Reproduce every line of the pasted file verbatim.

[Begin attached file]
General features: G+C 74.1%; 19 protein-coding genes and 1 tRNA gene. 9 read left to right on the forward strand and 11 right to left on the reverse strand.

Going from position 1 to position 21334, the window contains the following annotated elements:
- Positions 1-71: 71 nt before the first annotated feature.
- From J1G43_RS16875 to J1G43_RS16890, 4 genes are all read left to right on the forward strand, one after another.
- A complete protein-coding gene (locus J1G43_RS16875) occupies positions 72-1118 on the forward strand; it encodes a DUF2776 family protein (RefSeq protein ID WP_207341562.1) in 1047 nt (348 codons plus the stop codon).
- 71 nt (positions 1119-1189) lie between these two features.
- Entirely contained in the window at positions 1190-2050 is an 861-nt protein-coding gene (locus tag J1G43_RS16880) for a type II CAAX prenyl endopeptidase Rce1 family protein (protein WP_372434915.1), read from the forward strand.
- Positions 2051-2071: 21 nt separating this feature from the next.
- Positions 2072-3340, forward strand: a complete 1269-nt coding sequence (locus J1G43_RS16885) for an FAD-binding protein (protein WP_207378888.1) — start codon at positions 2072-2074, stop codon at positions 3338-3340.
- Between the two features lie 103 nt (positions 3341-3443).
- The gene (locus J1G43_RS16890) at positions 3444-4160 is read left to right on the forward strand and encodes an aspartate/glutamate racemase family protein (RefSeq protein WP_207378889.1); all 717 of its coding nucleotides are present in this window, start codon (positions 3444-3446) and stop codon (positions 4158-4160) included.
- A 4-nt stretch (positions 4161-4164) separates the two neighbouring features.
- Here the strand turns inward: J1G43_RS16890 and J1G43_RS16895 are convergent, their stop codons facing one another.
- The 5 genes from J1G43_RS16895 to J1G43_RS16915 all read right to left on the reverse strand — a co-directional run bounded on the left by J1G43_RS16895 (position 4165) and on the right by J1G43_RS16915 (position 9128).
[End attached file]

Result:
General features: G+C 74.1%; 19 protein-coding genes and 1 tRNA gene. 9 read left to right on the forward strand and 11 right to left on the reverse strand.

Going from position 1 to position 21334, the window contains the following annotated elements:
- Positions 1-71: 71 nt before the first annotated feature.
- From J1G43_RS16875 to J1G43_RS16890, 4 genes are all read left to right on the forward strand, one after another.
- A complete protein-coding gene (locus J1G43_RS16875) occupies positions 72-1118 on the forward strand; it encodes a DUF2776 family protein (RefSeq protein ID WP_207341562.1) in 1047 nt (348 codons plus the stop codon).
- 71 nt (positions 1119-1189) lie between these two features.
- Entirely contained in the window at positions 1190-2050 is an 861-nt protein-coding gene (locus tag J1G43_RS16880) for a type II CAAX prenyl endopeptidase Rce1 family protein (protein WP_372434915.1), read from the forward strand.
- Positions 2051-2071: 21 nt separating this feature from the next.
- Positions 2072-3340, forward strand: a complete 1269-nt coding sequence (locus J1G43_RS16885) for an FAD-binding protein (protein WP_207378888.1) — start codon at positions 2072-2074, stop codon at positions 3338-3340.
- Between the two features lie 103 nt (positions 3341-3443).
- The gene (locus J1G43_RS16890) at positions 3444-4160 is read left to right on the forward strand and encodes an aspartate/glutamate racemase family protein (RefSeq protein WP_207378889.1); all 717 of its coding nucleotides are present in this window, start codon (positions 3444-3446) and stop codon (positions 4158-4160) included.
- A 4-nt stretch (positions 4161-4164) separates the two neighbouring features.
- Here the strand turns inward: J1G43_RS16890 and J1G43_RS16895 are convergent, their stop codons facing one another.
- The 5 genes from J1G43_RS16895 to J1G43_RS16915 all read right to left on the reverse strand — a co-directional run bounded on the left by J1G43_RS16895 (position 4165) and on the right by J1G43_RS16915 (position 9128).